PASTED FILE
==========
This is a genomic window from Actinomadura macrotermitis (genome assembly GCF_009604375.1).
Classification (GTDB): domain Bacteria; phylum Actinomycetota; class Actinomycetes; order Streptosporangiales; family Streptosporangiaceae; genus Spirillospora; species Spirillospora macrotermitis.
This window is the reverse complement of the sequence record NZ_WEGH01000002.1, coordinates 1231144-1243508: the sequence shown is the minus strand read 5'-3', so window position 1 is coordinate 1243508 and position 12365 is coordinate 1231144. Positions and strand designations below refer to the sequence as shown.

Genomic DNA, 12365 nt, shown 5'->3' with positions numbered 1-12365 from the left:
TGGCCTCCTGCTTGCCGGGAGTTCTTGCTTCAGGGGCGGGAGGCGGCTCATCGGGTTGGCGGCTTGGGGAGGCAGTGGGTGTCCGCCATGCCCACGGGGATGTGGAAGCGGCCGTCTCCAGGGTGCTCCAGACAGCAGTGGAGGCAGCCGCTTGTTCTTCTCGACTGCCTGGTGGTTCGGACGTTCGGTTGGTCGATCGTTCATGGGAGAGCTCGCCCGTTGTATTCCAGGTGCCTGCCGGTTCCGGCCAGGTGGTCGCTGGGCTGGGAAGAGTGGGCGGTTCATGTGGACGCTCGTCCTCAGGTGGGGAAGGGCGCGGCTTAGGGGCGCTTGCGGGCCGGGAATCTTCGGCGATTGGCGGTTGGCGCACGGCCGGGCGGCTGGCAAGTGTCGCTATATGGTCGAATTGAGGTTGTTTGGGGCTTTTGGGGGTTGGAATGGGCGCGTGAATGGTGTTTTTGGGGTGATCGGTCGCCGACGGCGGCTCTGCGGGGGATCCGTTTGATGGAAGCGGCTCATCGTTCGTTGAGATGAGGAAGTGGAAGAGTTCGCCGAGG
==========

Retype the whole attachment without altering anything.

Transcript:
This is a genomic window from Actinomadura macrotermitis (genome assembly GCF_009604375.1).
Classification (GTDB): domain Bacteria; phylum Actinomycetota; class Actinomycetes; order Streptosporangiales; family Streptosporangiaceae; genus Spirillospora; species Spirillospora macrotermitis.
This window is the reverse complement of the sequence record NZ_WEGH01000002.1, coordinates 1231144-1243508: the sequence shown is the minus strand read 5'-3', so window position 1 is coordinate 1243508 and position 12365 is coordinate 1231144. Positions and strand designations below refer to the sequence as shown.

Genomic DNA, 12365 nt, shown 5'->3' with positions numbered 1-12365 from the left:
TGGCCTCCTGCTTGCCGGGAGTTCTTGCTTCAGGGGCGGGAGGCGGCTCATCGGGTTGGCGGCTTGGGGAGGCAGTGGGTGTCCGCCATGCCCACGGGGATGTGGAAGCGGCCGTCTCCAGGGTGCTCCAGACAGCAGTGGAGGCAGCCGCTTGTTCTTCTCGACTGCCTGGTGGTTCGGACGTTCGGTTGGTCGATCGTTCATGGGAGAGCTCGCCCGTTGTATTCCAGGTGCCTGCCGGTTCCGGCCAGGTGGTCGCTGGGCTGGGAAGAGTGGGCGGTTCATGTGGACGCTCGTCCTCAGGTGGGGAAGGGCGCGGCTTAGGGGCGCTTGCGGGCCGGGAATCTTCGGCGATTGGCGGTTGGCGCACGGCCGGGCGGCTGGCAAGTGTCGCTATATGGTCGAATTGAGGTTGTTTGGGGCTTTTGGGGGTTGGAATGGGCGCGTGAATGGTGTTTTTGGGGTGATCGGTCGCCGACGGCGGCTCTGCGGGGGATCCGTTTGATGGAAGCGGCTCATCGTTCGTTGAGATGAGGAAGTGGAAGAGTTCGCCGAGG